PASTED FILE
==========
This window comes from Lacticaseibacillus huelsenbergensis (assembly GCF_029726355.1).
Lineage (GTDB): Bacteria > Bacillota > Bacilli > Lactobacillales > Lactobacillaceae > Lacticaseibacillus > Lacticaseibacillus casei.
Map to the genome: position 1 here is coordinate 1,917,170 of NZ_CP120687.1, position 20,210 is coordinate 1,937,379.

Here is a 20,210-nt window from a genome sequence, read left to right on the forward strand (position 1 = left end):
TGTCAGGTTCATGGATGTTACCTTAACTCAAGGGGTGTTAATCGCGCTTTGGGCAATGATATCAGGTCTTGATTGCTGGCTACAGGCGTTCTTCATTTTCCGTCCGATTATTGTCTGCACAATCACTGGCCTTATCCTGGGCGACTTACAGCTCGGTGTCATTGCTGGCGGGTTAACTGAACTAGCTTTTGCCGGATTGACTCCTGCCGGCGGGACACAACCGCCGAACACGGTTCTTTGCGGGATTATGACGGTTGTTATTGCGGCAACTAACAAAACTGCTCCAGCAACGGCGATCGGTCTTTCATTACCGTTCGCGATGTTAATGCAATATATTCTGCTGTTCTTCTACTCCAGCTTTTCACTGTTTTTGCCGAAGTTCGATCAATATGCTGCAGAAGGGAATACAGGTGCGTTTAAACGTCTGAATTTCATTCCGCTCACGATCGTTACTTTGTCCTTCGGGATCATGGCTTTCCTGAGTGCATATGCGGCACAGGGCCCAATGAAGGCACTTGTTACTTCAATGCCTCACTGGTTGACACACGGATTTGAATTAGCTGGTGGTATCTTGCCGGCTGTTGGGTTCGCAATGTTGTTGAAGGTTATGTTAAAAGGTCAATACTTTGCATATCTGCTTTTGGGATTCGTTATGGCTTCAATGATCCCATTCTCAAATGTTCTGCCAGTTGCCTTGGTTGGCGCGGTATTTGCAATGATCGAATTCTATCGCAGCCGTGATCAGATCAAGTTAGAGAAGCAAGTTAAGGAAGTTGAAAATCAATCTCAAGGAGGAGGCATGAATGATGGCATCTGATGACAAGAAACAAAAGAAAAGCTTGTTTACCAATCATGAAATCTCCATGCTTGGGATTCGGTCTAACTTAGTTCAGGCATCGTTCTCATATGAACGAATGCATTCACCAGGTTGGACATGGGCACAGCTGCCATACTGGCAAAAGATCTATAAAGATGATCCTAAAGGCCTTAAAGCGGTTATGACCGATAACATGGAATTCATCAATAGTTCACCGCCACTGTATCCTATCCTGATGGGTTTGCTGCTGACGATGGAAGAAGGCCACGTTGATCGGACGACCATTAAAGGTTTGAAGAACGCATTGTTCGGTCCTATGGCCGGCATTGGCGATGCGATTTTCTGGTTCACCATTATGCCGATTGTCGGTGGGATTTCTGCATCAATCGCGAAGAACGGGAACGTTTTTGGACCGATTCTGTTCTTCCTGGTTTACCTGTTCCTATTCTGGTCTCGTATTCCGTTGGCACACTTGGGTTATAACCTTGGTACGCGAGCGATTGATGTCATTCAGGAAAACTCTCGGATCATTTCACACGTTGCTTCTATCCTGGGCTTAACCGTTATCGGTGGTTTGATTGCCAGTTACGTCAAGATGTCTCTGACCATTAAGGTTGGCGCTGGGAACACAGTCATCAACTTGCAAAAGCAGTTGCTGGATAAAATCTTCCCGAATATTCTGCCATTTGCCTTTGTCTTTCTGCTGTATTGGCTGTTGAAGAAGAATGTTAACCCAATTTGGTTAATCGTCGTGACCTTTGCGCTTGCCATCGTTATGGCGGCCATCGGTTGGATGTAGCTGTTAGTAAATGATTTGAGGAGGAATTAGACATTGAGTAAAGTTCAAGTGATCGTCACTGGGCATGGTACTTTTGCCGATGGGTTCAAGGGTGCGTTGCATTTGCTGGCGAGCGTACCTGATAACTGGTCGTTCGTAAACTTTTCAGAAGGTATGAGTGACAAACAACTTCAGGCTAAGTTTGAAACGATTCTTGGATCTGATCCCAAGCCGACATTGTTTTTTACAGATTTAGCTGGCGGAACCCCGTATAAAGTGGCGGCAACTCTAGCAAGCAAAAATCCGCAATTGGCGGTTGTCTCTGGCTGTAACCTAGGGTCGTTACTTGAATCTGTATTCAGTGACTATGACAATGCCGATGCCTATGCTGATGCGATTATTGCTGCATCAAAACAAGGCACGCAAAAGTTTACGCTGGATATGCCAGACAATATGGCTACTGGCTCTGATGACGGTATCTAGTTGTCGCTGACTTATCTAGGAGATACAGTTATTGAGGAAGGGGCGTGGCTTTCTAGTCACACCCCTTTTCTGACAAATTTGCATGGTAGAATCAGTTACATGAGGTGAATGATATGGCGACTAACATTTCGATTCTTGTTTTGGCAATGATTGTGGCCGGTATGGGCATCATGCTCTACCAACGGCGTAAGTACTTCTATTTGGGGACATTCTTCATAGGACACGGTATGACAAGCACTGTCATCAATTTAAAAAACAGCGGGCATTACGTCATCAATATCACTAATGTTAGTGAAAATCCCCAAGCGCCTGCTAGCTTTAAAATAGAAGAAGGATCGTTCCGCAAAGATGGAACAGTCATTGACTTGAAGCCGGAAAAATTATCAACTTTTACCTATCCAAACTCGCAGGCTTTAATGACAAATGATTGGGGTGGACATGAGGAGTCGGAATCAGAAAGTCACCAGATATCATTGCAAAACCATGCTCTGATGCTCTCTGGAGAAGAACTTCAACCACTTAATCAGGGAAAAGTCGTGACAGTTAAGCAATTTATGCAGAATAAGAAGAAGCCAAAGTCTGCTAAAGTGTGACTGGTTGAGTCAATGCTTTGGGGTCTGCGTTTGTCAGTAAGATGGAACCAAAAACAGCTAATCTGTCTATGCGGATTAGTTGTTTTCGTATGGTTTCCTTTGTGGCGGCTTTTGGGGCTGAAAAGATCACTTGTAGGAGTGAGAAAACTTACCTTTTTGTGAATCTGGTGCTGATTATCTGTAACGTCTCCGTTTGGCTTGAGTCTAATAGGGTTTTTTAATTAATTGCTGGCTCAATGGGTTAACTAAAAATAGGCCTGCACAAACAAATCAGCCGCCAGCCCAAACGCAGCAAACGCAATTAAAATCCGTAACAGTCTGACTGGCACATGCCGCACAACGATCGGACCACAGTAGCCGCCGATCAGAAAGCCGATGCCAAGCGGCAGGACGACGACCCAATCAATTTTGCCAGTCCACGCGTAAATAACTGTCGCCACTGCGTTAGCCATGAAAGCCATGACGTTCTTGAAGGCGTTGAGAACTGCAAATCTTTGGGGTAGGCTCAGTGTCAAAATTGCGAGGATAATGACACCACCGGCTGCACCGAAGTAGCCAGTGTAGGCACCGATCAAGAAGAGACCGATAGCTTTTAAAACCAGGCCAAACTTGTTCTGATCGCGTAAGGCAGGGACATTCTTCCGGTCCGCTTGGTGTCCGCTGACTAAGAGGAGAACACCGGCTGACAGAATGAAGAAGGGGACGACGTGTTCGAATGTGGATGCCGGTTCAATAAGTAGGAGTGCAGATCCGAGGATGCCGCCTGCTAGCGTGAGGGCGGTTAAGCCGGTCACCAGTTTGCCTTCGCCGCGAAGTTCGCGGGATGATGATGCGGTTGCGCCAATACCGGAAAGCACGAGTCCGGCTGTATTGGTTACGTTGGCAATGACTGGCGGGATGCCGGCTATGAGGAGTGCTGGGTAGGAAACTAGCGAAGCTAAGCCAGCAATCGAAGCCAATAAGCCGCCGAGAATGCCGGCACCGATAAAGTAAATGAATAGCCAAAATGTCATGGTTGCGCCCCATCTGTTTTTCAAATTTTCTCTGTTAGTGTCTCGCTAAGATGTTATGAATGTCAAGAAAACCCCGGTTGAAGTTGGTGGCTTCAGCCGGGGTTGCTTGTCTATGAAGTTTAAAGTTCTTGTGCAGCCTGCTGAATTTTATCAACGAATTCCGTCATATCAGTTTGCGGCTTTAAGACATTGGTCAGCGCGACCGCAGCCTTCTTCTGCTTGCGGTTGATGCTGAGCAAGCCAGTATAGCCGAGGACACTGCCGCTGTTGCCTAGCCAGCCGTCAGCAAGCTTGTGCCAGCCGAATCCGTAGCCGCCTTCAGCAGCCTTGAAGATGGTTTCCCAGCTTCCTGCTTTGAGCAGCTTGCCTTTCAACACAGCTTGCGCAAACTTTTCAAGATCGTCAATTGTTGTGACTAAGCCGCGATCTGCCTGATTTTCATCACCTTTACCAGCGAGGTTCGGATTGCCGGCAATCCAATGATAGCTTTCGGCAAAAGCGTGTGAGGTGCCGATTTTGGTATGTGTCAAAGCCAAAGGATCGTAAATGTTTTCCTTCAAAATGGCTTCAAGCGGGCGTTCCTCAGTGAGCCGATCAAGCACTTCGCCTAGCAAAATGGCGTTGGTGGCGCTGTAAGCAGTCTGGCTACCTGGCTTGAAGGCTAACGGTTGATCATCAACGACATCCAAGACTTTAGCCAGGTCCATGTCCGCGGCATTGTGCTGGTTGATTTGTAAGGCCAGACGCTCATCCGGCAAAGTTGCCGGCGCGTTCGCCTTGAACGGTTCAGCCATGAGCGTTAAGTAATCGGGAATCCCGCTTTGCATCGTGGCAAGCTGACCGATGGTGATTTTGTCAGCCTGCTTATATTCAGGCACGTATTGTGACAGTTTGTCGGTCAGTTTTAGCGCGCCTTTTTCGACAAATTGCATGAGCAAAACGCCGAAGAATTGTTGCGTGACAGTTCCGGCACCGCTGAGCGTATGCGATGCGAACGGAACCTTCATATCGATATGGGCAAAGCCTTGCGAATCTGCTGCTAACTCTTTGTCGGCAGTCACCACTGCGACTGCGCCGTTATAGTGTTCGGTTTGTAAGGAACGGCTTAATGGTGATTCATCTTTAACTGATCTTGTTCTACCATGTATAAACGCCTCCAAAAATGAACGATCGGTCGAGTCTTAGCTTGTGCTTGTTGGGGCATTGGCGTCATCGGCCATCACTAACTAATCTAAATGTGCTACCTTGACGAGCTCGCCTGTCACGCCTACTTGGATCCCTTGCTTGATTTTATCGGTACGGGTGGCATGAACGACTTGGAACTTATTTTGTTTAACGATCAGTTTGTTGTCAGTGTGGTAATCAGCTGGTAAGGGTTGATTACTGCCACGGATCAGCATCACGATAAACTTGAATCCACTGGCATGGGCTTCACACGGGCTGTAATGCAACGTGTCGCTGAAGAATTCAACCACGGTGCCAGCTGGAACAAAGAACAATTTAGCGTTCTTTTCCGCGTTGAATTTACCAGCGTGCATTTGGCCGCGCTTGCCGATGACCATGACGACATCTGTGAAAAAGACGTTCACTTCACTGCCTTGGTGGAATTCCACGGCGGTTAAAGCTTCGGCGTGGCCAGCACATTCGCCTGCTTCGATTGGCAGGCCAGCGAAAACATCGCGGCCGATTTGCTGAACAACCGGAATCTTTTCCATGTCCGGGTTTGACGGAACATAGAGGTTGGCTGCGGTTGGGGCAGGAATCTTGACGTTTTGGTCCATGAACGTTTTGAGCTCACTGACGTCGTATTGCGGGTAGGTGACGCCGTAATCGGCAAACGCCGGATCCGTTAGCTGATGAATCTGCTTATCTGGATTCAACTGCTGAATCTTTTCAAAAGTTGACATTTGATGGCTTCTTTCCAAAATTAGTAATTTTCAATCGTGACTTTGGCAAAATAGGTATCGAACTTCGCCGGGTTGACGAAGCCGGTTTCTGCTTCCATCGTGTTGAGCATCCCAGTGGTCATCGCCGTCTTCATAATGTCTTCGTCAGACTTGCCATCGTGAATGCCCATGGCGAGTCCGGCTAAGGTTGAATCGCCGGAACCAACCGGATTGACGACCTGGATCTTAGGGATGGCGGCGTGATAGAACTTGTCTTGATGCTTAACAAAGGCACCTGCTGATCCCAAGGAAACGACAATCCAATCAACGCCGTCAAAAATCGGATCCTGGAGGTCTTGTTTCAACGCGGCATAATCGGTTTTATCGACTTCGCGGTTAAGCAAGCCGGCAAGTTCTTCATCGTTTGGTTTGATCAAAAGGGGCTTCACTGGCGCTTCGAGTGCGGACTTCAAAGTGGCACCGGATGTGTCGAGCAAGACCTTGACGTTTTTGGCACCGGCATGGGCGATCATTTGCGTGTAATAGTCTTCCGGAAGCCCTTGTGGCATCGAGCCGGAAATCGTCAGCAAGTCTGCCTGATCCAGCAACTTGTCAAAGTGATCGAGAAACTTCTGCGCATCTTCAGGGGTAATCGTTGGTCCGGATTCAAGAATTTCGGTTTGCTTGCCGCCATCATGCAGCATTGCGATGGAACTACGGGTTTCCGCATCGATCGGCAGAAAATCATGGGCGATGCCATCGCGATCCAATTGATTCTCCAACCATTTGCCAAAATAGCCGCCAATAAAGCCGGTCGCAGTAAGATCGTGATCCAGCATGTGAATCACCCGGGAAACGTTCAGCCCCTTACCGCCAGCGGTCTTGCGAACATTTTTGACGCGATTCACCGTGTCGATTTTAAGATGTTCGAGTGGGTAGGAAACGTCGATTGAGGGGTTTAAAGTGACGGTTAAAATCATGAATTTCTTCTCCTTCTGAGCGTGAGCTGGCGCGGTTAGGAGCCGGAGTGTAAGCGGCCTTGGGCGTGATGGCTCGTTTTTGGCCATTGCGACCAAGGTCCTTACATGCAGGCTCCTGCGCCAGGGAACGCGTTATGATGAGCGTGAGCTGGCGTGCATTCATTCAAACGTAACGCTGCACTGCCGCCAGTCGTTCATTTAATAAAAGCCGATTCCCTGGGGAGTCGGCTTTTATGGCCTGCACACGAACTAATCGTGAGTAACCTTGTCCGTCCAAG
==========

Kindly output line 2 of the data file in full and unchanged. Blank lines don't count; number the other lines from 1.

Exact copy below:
Lineage (GTDB): Bacteria > Bacillota > Bacilli > Lactobacillales > Lactobacillaceae > Lacticaseibacillus > Lacticaseibacillus casei.